• phoenix_rizzen - Saturday, March 10, 2012 - link

    Ati Radeon HD 4000-series graphics are integrated into a lot of sub-$500 CDN laptops. For instance, my wife's Acer includes HD 4250 graphics along with a dual-core AMD AthlonII X2 CPU. Reply
  • Andrew.a.cunningham - Friday, March 9, 2012 - link

    It's less of a "hate" thing and more of a "no longer have access to AMD-based systems" thing. I noticed that too, but I didn't want to drop cash on a system JUST for this review. :-)

    My first-ever system build was an AMD system (socket 939 for life!) and I've used them in tons of budget builds in the last few years, but they were all for family members and as such are not available for me to break. If we do this again for the RTM review, I'll try to work an AMD-based system in here somewhere!
    Reply
  • silverblue - Friday, March 9, 2012 - link

    You'd have to, if you wanted to test the improvements to Bulldozer from the Windows 7 patches to the native support in 8. Probably not a large difference, but still worth seeing. Reply
  • Andrew.a.cunningham - Friday, March 9, 2012 - link

    That's definitely on my wish-list for the RTM!

    Seriously, though? If I'd known the lack of an AMD test system was going to set off a riot I would never have published any specs. I honestly expect better out of you guys than that.
    Reply
  • silverblue - Friday, March 9, 2012 - link

    Oh I'm not riotous; I quite understand why you don't have one. It's entirely likely that the gains are minimal at best and really not worth the time investigating until the final product is ready to be run through its paces (by which time, Bulldozer won't matter).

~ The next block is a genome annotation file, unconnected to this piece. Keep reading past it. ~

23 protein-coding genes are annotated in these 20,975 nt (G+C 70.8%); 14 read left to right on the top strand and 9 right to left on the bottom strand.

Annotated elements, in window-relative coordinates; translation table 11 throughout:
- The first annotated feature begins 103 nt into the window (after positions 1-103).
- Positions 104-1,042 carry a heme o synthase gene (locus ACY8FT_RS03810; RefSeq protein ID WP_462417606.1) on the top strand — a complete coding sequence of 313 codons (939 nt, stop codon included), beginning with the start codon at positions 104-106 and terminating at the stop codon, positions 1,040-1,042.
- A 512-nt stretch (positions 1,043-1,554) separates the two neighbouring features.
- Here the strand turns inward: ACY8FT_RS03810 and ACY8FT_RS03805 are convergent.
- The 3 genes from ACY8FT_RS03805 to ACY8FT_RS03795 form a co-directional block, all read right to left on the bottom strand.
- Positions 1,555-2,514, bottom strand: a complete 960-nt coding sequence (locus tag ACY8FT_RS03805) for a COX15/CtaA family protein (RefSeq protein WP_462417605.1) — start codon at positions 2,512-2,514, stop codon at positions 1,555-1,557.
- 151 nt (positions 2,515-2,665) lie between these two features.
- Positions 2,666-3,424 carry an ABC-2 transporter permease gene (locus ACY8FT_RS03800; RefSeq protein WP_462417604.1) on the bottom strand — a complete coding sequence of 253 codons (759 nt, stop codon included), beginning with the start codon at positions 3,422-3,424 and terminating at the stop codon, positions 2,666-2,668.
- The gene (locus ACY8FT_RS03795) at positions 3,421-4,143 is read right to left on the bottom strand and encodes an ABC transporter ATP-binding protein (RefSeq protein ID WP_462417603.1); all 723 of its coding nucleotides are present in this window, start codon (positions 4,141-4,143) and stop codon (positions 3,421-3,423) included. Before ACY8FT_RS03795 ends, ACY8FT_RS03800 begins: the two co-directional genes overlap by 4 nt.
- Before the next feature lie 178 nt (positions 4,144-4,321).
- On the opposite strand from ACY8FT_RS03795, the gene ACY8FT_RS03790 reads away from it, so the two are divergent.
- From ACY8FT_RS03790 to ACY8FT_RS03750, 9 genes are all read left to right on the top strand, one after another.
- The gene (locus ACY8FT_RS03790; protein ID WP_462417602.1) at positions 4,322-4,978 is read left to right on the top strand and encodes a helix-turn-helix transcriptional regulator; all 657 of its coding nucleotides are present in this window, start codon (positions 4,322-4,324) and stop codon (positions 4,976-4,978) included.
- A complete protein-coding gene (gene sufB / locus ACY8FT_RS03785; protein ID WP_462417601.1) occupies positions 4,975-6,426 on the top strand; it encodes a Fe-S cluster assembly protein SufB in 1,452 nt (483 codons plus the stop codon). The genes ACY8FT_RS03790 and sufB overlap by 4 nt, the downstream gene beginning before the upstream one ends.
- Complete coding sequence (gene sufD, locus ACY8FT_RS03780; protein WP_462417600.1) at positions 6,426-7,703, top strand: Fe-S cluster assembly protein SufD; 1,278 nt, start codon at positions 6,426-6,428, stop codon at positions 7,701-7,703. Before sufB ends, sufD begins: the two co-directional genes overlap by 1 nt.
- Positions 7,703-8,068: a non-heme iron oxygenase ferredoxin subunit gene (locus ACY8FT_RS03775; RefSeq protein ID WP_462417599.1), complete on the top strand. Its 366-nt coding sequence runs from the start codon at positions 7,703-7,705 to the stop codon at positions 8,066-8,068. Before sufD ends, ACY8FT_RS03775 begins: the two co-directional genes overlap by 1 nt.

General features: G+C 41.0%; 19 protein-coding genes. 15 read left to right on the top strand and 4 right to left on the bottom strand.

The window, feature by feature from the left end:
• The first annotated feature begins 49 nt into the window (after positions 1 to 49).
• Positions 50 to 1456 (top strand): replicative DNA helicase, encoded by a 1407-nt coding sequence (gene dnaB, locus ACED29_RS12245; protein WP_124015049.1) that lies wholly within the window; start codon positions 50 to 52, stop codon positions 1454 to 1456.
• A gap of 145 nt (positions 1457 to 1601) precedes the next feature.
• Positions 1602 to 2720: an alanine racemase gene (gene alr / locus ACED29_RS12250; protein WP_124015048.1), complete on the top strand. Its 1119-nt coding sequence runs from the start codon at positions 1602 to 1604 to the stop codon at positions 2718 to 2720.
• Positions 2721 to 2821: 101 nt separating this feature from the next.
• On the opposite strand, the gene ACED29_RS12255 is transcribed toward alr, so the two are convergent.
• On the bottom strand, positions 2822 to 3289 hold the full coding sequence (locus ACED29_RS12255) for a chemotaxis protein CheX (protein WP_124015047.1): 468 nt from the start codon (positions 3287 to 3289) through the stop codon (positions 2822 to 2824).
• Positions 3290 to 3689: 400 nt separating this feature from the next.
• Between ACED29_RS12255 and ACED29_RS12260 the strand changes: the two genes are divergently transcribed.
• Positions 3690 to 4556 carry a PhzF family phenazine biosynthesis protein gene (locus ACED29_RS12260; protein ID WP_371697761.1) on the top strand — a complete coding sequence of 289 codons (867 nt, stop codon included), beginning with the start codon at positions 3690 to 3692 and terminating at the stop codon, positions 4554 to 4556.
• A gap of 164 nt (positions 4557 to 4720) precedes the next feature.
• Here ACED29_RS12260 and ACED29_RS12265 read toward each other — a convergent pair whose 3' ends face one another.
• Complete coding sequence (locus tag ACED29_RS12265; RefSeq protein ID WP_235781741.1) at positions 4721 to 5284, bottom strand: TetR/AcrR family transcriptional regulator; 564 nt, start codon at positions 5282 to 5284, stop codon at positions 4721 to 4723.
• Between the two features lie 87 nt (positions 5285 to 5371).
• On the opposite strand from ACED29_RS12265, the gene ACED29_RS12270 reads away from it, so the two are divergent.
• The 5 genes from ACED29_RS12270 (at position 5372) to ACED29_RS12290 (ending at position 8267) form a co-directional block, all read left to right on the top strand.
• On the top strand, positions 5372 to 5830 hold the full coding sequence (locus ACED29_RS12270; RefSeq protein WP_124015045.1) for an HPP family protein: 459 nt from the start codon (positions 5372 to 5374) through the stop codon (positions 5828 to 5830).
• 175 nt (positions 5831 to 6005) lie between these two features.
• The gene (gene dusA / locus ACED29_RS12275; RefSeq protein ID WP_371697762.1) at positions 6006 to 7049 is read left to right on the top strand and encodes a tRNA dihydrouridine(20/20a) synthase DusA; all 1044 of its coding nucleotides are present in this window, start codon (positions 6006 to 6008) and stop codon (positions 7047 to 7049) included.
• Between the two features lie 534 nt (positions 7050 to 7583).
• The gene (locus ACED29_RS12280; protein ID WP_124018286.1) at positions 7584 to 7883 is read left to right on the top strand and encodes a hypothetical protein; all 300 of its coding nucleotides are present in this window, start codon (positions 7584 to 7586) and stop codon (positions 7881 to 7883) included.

I'm sure pretty much everybody here is very happy with the article.
    Reply
  • Andrew.a.cunningham - Friday, March 9, 2012 - link

    Haha, thanks for the kind words. :-) You wouldn't know it from some of these comments... Reply
  • jabber - Friday, March 9, 2012 - link

    To be honest with Windows 8 the lack of AMD coverage is the least of everyones worries really. Reply
  • silverblue - Friday, March 9, 2012 - link

    True, true.

    I may, if I get the time, install it on my home machine and have a play; it's only a PII X3 710/AM2+/2x2GB DDR800/HD4830/7200rpm 1TB setup but still way over the minimum requirements... could throw 3DMark06/Sandra/that sort of thing at it.
    Reply
  • phoenix_rizzen - Monday, March 12, 2012 - link

    Wow, had to read that several times before "PII" parsed out as Phenom-II. :)

    Could not figure out why you were trying to jam a Pentium2 CPU into an AM2+ motherboard. :D

    There's gotta be a better way to shorten "Phenom-II" such that it doesn't clash with "Pentium2".

    Perhaps PhII?
    Reply